Description : British theatre from 1900 to 1950 has been subject to radical re-evaluation with plays from the period setting theatres alight and gaining critical acclaim once again; this book explains why, presenting a comprehensive survey of the theatre and how it shaped the work that followed. Rebecca D'Monte examines how the emphasis upon the working class, 'angry' drama from the 1950s has led to the neglect of much of the century's earlier drama, positioning the book as part of the current debate about the relationship between war and culture, the middlebrow, and historiography. In a comprehensive survey of the period, the book considers: - the Edwardian theatre; - the theatre of the First World War, including propaganda and musicals; -the interwar years, the rise of commercial theatre and influence of Modernism; - the theatre of the Second World War and post-war period. Essays from leading scholars Penny Farfan, Steve Nicholson and Claire Cochrane give further critical perspectives on the period's theatre and demonstrate its relevance to the drama of today. For anyone studying 20th-century British Drama this will prove one of the foundational texts.
Description : In this book, Claire Cochrane maps the experience of theatre across the British Isles during the twentieth century through the social and economic factors which shaped it. Three topographies for 1900, 1950 and 2000 survey the complex plurality of theatre within the nation-state which at the beginning of the century was at the hub of world-wide imperial interests and after one hundred years had seen unprecedented demographic, economic and industrial change. Cochrane analyses the dominance of London theatre, but redresses the balance in favour of the hitherto marginalised majority experience in the English regions and the other component nations of the British political construct. Developments arising from demographic change are outlined, especially those relating to the rapid expansion of migrant communities representing multiple ethnicities. Presenting fresh historiographic perspectives on twentieth-century British theatre, the book breaks down the traditionally accepted binary oppositions between different sectors, showing a broader spectrum of theatre practice.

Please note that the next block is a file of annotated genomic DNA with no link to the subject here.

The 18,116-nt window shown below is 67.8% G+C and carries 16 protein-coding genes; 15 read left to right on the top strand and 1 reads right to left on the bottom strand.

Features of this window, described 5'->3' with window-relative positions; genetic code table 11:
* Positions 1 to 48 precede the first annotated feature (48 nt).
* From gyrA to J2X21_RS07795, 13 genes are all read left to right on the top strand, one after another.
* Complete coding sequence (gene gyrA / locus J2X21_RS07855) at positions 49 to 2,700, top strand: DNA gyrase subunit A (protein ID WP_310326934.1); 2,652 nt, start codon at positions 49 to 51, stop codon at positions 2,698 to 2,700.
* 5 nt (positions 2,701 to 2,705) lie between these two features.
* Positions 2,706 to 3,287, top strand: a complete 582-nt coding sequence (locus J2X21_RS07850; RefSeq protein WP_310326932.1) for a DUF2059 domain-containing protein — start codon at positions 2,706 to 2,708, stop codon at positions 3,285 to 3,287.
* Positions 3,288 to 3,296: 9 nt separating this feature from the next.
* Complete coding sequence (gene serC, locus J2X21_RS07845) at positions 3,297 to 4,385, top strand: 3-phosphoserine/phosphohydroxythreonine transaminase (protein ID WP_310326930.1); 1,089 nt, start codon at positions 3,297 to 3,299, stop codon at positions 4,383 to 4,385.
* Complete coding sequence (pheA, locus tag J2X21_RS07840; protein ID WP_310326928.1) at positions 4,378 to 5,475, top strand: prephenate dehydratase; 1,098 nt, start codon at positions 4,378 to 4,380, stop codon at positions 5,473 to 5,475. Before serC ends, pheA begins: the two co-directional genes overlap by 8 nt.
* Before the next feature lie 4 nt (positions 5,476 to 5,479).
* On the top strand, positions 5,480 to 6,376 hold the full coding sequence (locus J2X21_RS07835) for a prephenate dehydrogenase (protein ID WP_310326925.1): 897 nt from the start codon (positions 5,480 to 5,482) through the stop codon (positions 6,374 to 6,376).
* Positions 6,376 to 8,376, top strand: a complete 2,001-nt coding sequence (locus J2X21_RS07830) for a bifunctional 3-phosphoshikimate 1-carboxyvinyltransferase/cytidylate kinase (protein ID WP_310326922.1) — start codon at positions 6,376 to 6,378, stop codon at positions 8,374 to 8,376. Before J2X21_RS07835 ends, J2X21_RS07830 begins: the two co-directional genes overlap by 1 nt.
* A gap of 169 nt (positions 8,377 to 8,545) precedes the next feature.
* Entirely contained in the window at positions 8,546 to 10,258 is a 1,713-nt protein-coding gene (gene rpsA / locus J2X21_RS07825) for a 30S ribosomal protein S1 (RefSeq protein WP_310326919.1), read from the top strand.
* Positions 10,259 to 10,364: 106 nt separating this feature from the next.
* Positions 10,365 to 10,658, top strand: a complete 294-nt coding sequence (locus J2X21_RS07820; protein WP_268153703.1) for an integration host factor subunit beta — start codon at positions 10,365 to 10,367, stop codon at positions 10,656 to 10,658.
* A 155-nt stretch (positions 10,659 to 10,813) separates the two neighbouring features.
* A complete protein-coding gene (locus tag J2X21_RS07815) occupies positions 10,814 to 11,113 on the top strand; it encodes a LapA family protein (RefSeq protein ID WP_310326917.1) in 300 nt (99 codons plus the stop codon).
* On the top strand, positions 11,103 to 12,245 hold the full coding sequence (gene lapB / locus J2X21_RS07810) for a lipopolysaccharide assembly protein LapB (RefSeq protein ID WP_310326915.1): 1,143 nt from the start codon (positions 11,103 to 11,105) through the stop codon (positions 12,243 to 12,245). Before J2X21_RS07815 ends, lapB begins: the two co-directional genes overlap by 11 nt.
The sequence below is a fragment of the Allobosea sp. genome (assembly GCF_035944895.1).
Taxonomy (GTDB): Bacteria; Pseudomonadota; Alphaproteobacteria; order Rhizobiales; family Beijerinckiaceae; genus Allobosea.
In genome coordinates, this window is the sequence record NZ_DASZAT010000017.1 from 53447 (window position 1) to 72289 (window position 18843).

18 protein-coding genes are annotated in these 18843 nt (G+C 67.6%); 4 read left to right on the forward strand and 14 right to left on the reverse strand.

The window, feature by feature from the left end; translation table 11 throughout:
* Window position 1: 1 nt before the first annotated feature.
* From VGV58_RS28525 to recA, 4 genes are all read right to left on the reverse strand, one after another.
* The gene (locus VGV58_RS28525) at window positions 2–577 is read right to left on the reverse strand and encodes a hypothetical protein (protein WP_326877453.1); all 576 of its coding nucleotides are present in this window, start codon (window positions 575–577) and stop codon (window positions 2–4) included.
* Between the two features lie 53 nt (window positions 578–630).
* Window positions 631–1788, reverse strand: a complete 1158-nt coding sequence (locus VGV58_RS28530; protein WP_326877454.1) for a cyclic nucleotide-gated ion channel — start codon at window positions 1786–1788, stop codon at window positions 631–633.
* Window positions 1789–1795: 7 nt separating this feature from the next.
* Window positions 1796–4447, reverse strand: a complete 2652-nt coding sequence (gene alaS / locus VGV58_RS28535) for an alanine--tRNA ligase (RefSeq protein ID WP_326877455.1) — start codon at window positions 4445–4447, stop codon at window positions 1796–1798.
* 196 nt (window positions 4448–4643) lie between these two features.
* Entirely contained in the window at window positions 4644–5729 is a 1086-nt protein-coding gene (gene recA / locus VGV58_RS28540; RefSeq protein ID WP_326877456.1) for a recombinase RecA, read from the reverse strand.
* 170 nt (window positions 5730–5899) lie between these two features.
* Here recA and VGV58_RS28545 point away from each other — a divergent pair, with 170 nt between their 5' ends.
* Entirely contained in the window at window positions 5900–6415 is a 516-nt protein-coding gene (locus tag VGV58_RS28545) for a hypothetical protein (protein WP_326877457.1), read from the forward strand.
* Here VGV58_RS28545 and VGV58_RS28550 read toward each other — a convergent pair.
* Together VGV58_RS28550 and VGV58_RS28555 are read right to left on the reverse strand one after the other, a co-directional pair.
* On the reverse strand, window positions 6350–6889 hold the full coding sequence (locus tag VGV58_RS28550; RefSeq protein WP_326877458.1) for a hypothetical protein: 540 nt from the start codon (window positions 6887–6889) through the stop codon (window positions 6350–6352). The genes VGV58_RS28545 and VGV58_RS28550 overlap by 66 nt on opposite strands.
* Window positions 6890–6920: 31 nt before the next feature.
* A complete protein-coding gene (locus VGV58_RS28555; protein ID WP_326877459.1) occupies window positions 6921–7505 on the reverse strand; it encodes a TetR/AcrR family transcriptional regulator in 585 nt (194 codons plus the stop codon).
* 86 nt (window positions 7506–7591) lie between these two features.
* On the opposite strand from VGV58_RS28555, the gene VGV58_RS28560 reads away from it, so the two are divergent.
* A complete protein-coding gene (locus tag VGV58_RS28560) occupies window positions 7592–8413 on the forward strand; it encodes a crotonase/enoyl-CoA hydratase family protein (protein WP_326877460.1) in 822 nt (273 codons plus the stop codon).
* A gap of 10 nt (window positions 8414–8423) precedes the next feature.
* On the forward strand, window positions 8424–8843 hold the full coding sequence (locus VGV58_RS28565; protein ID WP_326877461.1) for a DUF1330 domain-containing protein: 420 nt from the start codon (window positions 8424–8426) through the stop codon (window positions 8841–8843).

Description : This book provides a new social history of British performance cultures in the early decades of the twentieth century, where performance across stage and screen was generated by dynamic and transformational industries. Exploring an era book-ended by wars and troubled by social unrest and political uncertainty, A Social History of British Performance Cultures 1900–1939 makes use of the popular material cultures produced by and for the industries – autobiographies, fan magazines and trade journals, as well as archival holdings, popular sketches, plays and performances. Maggie B. Gale looks at how the performance industries operated, circulated their products and self-regulated their professional activities, in a period where enfranchisement, democratization, technological development and legislation shaped the experience of citizenship. Through close examination of material evidence and a theoretical underpinning, this book shows how performance industries reflected and challenged this experience, and explored the ways in which we construct our ‘performance’ as participants in the public realm. Suited not only to scholars and students of British theatre and theatre history, but to general readers as well, A Social History of British Performance Cultures 1900–1939 offers an original intervention into the construction of British theatre and performance histories, offering new readings of the relationship between the material cultures of performance, the social, professional and civic contexts from which they arise, and on which they reflect.